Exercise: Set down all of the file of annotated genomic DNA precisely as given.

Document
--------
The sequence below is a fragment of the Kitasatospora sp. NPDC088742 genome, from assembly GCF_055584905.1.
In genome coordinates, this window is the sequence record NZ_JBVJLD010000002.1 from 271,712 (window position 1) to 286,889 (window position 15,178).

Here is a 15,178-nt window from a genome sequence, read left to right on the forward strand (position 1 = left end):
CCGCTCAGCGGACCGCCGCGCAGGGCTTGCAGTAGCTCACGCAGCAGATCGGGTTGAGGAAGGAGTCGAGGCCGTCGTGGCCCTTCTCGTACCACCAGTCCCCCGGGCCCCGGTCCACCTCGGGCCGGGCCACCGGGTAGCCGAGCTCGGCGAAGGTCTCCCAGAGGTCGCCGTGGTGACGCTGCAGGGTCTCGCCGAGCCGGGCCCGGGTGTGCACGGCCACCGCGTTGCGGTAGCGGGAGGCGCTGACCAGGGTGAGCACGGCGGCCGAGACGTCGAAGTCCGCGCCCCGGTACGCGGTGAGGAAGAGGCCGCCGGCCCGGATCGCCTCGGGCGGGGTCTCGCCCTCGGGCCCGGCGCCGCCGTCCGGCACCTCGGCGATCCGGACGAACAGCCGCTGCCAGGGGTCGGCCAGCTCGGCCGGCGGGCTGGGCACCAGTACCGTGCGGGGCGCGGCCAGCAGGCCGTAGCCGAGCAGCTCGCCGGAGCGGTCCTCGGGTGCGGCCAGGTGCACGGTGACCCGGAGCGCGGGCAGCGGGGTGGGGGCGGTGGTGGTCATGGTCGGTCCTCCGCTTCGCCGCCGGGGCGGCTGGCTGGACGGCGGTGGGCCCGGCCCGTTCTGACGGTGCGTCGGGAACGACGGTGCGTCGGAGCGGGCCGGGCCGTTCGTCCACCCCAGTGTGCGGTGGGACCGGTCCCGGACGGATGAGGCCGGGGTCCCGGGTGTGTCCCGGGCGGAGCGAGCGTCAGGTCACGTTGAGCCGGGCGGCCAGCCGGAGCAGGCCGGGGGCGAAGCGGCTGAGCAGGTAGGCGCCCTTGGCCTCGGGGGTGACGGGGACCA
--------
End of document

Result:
The sequence below is a fragment of the Kitasatospora sp. NPDC088742 genome, from assembly GCF_055584905.1.
In genome coordinates, this window is the sequence record NZ_JBVJLD010000002.1 from 271,712 (window position 1) to 286,889 (window position 15,178).

Here is a 15,178-nt window from a genome sequence, read left to right on the forward strand (position 1 = left end):
CCGCTCAGCGGACCGCCGCGCAGGGCTTGCAGTAGCTCACGCAGCAGATCGGGTTGAGGAAGGAGTCGAGGCCGTCGTGGCCCTTCTCGTACCACCAGTCCCCCGGGCCCCGGTCCACCTCGGGCCGGGCCACCGGGTAGCCGAGCTCGGCGAAGGTCTCCCAGAGGTCGCCGTGGTGACGCTGCAGGGTCTCGCCGAGCCGGGCCCGGGTGTGCACGGCCACCGCGTTGCGGTAGCGGGAGGCGCTGACCAGGGTGAGCACGGCGGCCGAGACGTCGAAGTCCGCGCCCCGGTACGCGGTGAGGAAGAGGCCGCCGGCCCGGATCGCCTCGGGCGGGGTCTCGCCCTCGGGCCCGGCGCCGCCGTCCGGCACCTCGGCGATCCGGACGAACAGCCGCTGCCAGGGGTCGGCCAGCTCGGCCGGCGGGCTGGGCACCAGTACCGTGCGGGGCGCGGCCAGCAGGCCGTAGCCGAGCAGCTCGCCGGAGCGGTCCTCGGGTGCGGCCAGGTGCACGGTGACCCGGAGCGCGGGCAGCGGGGTGGGGGCGGTGGTGGTCATGGTCGGTCCTCCGCTTCGCCGCCGGGGCGGCTGGCTGGACGGCGGTGGGCCCGGCCCGTTCTGACGGTGCGTCGGGAACGACGGTGCGTCGGAGCGGGCCGGGCCGTTCGTCCACCCCAGTGTGCGGTGGGACCGGTCCCGGACGGATGAGGCCGGGGTCCCGGGTGTGTCCCGGGCGGAGCGAGCGTCAGGTCACGTTGAGCCGGGCGGCCAGCCGGAGCAGGCCGGGGGCGAAGCGGCTGAGCAGGTAGGCGCCCTTGGCCTCGGGGGTGACGGGGACCA